By Guy Spriggs
(January 23, 2014) – The visiting South Korean teachers currently studying at UK are part of a long line of successful educational partnerships for the University’s Center for English as a Second Language (CESL) program. The experience for these teachers, however, is a bit different: they are the first to receive graduate credit by participating UK’s newly-formed master’s program in Teaching English as a Second Language (TESL).
“This is a brand new program. We got approval over the summer and our first class arrived this fall,” said Francis Bailey, director of the TESL master’s program.
According to Bailey, the program is organized around the principle that you learn to teach by teaching: building experience in the classroom and reaching out to English language learners. “We’re recruiting teachers that have a real interest in language, but I think more importantly, are interested in making a difference in people’s lives,” he explained.
The curriculum for the master’s program is centered on three themes: reflective practice, inquiry, and experiential learning. These principles help build teachers who continually reflect on the practice of teaching, inform their work with research and use experiences to integrate theory in the classroom.
>>Listen to a podcast with Francis Bailey talking more about TESL
“For me a skilled teacher is someone who is compassionate, empathetic to people’s situations, and skilled at creating classroom opportunities to learn language and culture. Language and culture are fused together, and meeting the needs of the learner is what really animates teaching, ” Bailey said.
The group from South Korea is participating in a hybrid program: first working in CESL to work on their language skills, then moving into the TESL program for their own professional development.
Bailey believes the program has been invaluable for improving both the skill level of participants and the academic environment of TESL at UK.
“It’s been amazing to work with the Korean teachers. They’re all certified, they’re all very well-prepared, and they’re often at a different place than our other students just coming into the field,” he explained. “They are professionals, and really came here to upgrade their English and teaching skills.”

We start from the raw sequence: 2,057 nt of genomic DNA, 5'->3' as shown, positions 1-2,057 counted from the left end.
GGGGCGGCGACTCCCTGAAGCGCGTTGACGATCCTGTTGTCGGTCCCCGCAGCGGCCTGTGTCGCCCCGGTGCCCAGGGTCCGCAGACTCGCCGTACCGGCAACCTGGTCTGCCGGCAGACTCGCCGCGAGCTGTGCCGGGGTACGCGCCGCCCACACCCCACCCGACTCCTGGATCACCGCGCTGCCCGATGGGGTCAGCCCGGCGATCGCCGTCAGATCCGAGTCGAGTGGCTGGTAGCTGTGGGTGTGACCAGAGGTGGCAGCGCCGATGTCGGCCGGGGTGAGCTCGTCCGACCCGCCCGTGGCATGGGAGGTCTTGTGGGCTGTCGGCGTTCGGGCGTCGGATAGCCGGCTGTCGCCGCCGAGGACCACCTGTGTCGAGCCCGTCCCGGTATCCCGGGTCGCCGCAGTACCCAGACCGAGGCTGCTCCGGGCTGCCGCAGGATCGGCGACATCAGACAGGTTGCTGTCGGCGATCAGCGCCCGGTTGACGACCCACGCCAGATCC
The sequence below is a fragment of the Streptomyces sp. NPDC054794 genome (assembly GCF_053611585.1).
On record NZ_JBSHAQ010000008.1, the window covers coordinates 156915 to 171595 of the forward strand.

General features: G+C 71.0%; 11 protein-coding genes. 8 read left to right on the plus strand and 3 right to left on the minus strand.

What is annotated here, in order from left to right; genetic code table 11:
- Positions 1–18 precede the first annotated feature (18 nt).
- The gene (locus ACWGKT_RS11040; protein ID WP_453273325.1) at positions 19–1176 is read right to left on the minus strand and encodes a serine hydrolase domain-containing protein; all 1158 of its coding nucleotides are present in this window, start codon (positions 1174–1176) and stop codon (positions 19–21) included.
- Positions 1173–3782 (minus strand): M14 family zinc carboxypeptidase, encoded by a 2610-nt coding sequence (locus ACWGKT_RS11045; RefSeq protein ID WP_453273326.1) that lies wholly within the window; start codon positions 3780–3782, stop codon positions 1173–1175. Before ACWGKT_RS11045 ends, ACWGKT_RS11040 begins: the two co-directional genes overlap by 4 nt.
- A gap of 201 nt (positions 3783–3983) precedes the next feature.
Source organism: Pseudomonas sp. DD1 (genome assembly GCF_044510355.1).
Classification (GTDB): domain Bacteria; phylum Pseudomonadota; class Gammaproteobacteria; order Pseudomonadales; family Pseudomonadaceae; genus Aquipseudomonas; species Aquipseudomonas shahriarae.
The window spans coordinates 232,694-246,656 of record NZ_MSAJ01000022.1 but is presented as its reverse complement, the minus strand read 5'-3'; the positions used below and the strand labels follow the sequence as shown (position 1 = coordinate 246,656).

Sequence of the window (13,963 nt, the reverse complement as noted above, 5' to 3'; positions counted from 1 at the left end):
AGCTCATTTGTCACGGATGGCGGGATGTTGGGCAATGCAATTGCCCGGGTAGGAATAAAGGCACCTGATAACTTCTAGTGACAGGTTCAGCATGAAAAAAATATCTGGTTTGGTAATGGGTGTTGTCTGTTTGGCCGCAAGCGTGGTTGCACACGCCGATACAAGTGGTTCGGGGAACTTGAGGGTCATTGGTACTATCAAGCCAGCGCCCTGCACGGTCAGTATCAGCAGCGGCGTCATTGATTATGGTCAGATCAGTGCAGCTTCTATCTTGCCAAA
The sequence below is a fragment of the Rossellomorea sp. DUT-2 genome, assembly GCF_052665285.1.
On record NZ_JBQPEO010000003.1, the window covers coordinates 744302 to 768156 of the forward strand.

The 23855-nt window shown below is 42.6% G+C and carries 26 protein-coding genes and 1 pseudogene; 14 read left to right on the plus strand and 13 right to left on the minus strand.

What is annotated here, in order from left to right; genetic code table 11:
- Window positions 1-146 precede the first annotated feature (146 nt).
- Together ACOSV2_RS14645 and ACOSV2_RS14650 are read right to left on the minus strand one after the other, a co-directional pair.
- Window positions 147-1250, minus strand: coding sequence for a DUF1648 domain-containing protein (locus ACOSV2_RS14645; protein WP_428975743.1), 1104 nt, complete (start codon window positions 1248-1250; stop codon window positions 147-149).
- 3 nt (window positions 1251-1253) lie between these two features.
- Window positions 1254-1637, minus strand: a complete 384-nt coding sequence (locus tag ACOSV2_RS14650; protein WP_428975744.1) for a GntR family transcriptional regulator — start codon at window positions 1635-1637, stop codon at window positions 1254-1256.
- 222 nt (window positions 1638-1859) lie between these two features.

Jiyoung Kong, a visiting elementary school teacher, describes her participation in the program as both educational and eye-opening.
“I wanted to refresh myself, to build professional knowledge and communication competence,” she said. “It is a great chance for me to improve and to refresh myself with the energy I need to continue my career.”
Kong – who says she had never learned from specialists in English education or teacher education training – particularly appreciates the theories and practical applications she has learned in her TESL training. But the most surprising element of her education was an increased familiarity with new cultures.
“I had never been in contact with Arabic culture, and I found that it shares a lot with Asian culture. I learned a lot culturally. Topics in the second session came from social issues, and this was interesting and motivating,” she explained.
Participants in the program also engage in work in the Lexington community, working as volunteers in the Operation Read program at the Carnegie Center. “They’ve studied the English language and now they’re really giving something back,” Bailey said.
The program is an excellent example of the growing academic community in the College of Arts & Sciences and the outreach – both local and abroad – that characterizes the work of many departments. Visiting Korean teachers have benefited from the opportunity to study CESL at UK, and Kong in particular hopes others will follow in their footsteps.
“It is well-organized and we are improving in the program. I would definitely encourage others to participate. There’s no reason why I wouldn’t recommend this,” she said.